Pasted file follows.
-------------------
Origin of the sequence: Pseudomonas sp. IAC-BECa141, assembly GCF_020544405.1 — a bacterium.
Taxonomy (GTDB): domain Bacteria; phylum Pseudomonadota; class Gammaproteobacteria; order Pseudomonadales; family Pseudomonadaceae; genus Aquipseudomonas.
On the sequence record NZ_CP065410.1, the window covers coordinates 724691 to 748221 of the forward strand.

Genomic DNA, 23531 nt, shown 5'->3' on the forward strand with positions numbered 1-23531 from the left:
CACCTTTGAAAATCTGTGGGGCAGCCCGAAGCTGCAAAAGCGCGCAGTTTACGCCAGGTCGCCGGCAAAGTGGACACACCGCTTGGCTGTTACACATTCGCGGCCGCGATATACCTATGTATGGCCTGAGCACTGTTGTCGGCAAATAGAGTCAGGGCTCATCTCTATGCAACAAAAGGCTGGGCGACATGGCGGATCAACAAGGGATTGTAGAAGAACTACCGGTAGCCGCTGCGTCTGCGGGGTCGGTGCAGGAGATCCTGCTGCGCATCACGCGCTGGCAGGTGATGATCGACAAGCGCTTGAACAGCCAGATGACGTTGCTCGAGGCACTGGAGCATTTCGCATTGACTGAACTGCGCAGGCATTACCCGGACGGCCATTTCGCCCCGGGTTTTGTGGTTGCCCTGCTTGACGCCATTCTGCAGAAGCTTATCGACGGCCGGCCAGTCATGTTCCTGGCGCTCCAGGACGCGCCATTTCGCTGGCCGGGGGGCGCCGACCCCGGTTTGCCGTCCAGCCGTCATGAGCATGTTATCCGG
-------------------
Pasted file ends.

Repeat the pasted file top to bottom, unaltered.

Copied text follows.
Origin of the sequence: Pseudomonas sp. IAC-BECa141, assembly GCF_020544405.1 — a bacterium.
Taxonomy (GTDB): domain Bacteria; phylum Pseudomonadota; class Gammaproteobacteria; order Pseudomonadales; family Pseudomonadaceae; genus Aquipseudomonas.
On the sequence record NZ_CP065410.1, the window covers coordinates 724691 to 748221 of the forward strand.

Genomic DNA, 23531 nt, shown 5'->3' on the forward strand with positions numbered 1-23531 from the left:
CACCTTTGAAAATCTGTGGGGCAGCCCGAAGCTGCAAAAGCGCGCAGTTTACGCCAGGTCGCCGGCAAAGTGGACACACCGCTTGGCTGTTACACATTCGCGGCCGCGATATACCTATGTATGGCCTGAGCACTGTTGTCGGCAAATAGAGTCAGGGCTCATCTCTATGCAACAAAAGGCTGGGCGACATGGCGGATCAACAAGGGATTGTAGAAGAACTACCGGTAGCCGCTGCGTCTGCGGGGTCGGTGCAGGAGATCCTGCTGCGCATCACGCGCTGGCAGGTGATGATCGACAAGCGCTTGAACAGCCAGATGACGTTGCTCGAGGCACTGGAGCATTTCGCATTGACTGAACTGCGCAGGCATTACCCGGACGGCCATTTCGCCCCGGGTTTTGTGGTTGCCCTGCTTGACGCCATTCTGCAGAAGCTTATCGACGGCCGGCCAGTCATGTTCCTGGCGCTCCAGGACGCGCCATTTCGCTGGCCGGGGGGCGCCGACCCCGGTTTGCCGTCCAGCCGTCATGAGCATGTTATCCGG